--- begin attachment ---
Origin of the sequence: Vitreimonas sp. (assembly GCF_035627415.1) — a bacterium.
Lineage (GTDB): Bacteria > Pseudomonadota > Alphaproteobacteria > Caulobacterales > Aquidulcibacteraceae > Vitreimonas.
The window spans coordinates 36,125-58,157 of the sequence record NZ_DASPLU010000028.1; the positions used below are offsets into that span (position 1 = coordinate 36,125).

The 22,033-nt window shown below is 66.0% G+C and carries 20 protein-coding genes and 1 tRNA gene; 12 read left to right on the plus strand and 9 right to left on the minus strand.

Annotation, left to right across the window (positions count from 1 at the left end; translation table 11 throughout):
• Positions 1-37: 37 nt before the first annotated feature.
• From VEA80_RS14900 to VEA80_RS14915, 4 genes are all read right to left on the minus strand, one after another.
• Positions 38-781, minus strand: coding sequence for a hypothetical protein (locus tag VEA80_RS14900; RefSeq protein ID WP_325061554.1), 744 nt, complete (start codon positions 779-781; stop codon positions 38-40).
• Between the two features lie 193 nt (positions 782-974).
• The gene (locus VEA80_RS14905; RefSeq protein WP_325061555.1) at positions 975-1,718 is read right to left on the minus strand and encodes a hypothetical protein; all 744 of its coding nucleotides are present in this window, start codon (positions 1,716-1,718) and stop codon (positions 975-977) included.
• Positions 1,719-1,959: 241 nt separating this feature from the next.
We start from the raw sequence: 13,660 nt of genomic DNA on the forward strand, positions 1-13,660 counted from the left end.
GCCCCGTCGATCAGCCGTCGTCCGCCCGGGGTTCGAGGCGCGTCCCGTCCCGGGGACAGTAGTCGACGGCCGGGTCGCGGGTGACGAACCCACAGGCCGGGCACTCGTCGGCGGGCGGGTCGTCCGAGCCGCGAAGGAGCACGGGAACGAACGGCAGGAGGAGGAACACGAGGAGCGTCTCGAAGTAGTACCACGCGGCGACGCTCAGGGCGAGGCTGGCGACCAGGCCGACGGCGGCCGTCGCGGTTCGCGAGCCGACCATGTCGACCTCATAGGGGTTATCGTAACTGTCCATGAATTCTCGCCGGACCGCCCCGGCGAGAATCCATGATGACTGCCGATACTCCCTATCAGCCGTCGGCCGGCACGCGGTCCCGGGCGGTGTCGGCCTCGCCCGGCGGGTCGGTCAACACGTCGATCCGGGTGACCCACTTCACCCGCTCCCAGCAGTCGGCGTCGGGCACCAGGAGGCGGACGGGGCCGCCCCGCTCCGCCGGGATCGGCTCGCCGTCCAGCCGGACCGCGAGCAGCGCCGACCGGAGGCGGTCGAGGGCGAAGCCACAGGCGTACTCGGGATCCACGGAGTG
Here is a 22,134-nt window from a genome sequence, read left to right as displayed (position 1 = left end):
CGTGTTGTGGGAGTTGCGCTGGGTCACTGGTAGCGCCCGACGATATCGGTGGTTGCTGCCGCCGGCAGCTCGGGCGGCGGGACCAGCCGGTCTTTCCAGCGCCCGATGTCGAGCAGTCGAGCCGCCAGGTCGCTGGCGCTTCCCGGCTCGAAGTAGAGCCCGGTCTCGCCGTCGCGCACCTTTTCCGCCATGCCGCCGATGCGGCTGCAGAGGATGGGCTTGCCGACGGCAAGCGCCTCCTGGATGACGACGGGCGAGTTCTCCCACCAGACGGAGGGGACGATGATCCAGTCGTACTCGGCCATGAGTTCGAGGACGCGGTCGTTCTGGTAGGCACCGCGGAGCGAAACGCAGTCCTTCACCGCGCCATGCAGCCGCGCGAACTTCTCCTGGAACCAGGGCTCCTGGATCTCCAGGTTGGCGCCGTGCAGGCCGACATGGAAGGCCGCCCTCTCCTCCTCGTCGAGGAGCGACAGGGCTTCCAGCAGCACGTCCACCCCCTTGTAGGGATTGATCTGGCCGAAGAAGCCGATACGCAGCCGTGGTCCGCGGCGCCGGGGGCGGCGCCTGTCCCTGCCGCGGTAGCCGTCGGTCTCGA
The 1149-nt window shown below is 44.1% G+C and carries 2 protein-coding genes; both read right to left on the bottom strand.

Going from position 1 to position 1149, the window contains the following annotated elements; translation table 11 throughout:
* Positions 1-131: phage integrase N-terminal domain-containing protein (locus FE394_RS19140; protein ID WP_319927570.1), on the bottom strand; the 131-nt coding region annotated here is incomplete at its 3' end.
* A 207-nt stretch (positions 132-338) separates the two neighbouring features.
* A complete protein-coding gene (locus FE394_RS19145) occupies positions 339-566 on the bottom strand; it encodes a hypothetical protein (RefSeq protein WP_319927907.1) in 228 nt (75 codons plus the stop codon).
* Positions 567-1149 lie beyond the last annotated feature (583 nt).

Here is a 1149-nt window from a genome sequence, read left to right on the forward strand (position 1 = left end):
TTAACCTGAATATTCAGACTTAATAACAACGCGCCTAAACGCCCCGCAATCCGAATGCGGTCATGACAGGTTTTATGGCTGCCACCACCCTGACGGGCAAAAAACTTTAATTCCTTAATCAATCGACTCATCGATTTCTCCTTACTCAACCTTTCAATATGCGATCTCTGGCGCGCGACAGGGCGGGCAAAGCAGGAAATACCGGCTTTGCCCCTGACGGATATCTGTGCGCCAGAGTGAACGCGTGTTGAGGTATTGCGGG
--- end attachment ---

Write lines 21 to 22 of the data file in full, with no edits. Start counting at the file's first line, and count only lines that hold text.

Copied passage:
* Positions 567-1149 lie beyond the last annotated feature (583 nt).

Here is a 1149-nt window from a genome sequence, read left to right on the forward strand (position 1 = left end):